Among the Most Primitive of Mammals
by B.J. Wilson
Sometimes I see a possum
in the alley at night
when I take out the trash.
Perhaps it’s the same one
that lumbers down the gangway
when I walk after dark.
Tonight, under streetlights
some rare forsythia petals blend
within their green leaves,
and a few March flowers surprise me
from the concrete, promising iris
down a city block
where they will never grow.
Where a white tweaker in a do-rag
on the last night
of a July 4th weekend
swerves to the wrong side
of the street where I stand,
cutting his headlights, opening his door.
Then I am nude: poised with a stone
the size of a softball,
which I brandish
as if it were a stick an unleashed
country dog, wolf in its face,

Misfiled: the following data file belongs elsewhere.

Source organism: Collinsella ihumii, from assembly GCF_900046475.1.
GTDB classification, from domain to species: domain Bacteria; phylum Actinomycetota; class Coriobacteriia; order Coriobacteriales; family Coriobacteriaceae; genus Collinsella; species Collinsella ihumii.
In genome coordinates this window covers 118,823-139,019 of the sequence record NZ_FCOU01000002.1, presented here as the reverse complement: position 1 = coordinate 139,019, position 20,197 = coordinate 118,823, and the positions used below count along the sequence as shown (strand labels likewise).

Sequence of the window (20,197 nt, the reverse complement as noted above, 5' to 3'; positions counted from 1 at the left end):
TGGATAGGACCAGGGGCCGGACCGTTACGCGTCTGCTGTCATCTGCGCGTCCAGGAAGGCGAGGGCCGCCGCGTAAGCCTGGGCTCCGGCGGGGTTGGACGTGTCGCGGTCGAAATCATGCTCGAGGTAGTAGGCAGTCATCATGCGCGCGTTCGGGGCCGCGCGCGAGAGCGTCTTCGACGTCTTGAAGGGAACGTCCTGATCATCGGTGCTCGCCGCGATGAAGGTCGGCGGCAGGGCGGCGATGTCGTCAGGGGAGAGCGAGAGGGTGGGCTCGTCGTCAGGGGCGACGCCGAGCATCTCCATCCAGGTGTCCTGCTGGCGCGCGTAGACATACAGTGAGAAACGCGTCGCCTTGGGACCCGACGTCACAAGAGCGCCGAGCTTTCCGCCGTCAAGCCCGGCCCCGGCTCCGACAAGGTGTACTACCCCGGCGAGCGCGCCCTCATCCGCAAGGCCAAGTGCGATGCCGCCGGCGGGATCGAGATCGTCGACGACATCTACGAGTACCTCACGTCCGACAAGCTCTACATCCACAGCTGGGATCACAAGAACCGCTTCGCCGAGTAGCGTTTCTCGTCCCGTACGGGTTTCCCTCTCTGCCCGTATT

I’ll murder you, motherfucker,
he says, as he speeds away,
in need of a taillight and a muffler.
And I wonder,
having come back around the block again,
if the possum
has just feigned death, how they
shut themselves down.
But now I can see only blood blooms:
a real froth in its split mouth,
not the kind they emanate
for pretend, like the droppings
to dissuade old predators
that they no longer have to fear.
We too shat ourselves
before we had garments to soil,
before fire. Way back
in the caves with our nightmares
of leopards. No, this one won’t twitch
its ears on the way
back to waking, a black pool
around its head like a halo.